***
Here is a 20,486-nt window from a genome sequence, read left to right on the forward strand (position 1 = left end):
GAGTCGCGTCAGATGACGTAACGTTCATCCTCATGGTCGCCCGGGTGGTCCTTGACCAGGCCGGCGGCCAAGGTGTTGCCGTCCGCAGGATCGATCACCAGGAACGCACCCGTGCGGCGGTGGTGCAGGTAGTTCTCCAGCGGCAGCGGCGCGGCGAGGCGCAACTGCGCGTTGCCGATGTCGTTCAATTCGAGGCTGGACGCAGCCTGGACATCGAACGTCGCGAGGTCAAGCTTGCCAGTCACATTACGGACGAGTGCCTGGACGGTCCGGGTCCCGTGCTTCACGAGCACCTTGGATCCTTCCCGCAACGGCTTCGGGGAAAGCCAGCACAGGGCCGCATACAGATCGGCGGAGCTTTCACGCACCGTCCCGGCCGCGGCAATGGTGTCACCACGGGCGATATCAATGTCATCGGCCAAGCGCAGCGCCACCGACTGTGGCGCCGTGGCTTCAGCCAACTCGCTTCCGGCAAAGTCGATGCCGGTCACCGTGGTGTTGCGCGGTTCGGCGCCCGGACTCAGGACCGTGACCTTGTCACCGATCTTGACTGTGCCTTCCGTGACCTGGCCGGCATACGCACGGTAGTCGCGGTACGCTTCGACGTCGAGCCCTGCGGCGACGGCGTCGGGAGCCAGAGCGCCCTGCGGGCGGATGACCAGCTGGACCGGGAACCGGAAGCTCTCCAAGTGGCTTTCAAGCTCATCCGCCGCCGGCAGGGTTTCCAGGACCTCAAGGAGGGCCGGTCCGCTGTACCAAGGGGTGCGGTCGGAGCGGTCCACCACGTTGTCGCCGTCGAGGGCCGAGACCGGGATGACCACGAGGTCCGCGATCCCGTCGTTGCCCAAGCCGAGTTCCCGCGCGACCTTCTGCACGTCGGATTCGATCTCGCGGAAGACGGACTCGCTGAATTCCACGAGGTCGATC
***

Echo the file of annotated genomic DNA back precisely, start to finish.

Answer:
Here is a 20,486-nt window from a genome sequence, read left to right on the forward strand (position 1 = left end):
GAGTCGCGTCAGATGACGTAACGTTCATCCTCATGGTCGCCCGGGTGGTCCTTGACCAGGCCGGCGGCCAAGGTGTTGCCGTCCGCAGGATCGATCACCAGGAACGCACCCGTGCGGCGGTGGTGCAGGTAGTTCTCCAGCGGCAGCGGCGCGGCGAGGCGCAACTGCGCGTTGCCGATGTCGTTCAATTCGAGGCTGGACGCAGCCTGGACATCGAACGTCGCGAGGTCAAGCTTGCCAGTCACATTACGGACGAGTGCCTGGACGGTCCGGGTCCCGTGCTTCACGAGCACCTTGGATCCTTCCCGCAACGGCTTCGGGGAAAGCCAGCACAGGGCCGCATACAGATCGGCGGAGCTTTCACGCACCGTCCCGGCCGCGGCAATGGTGTCACCACGGGCGATATCAATGTCATCGGCCAAGCGCAGCGCCACCGACTGTGGCGCCGTGGCTTCAGCCAACTCGCTTCCGGCAAAGTCGATGCCGGTCACCGTGGTGTTGCGCGGTTCGGCGCCCGGACTCAGGACCGTGACCTTGTCACCGATCTTGACTGTGCCTTCCGTGACCTGGCCGGCATACGCACGGTAGTCGCGGTACGCTTCGACGTCGAGCCCTGCGGCGACGGCGTCGGGAGCCAGAGCGCCCTGCGGGCGGATGACCAGCTGGACCGGGAACCGGAAGCTCTCCAAGTGGCTTTCAAGCTCATCCGCCGCCGGCAGGGTTTCCAGGACCTCAAGGAGGGCCGGTCCGCTGTACCAAGGGGTGCGGTCGGAGCGGTCCACCACGTTGTCGCCGTCGAGGGCCGAGACCGGGATGACCACGAGGTCCGCGATCCCGTCGTTGCCCAAGCCGAGTTCCCGCGCGACCTTCTGCACGTCGGATTCGATCTCGCGGAAGACGGACTCGCTGAATTCCACGAGGTCGATC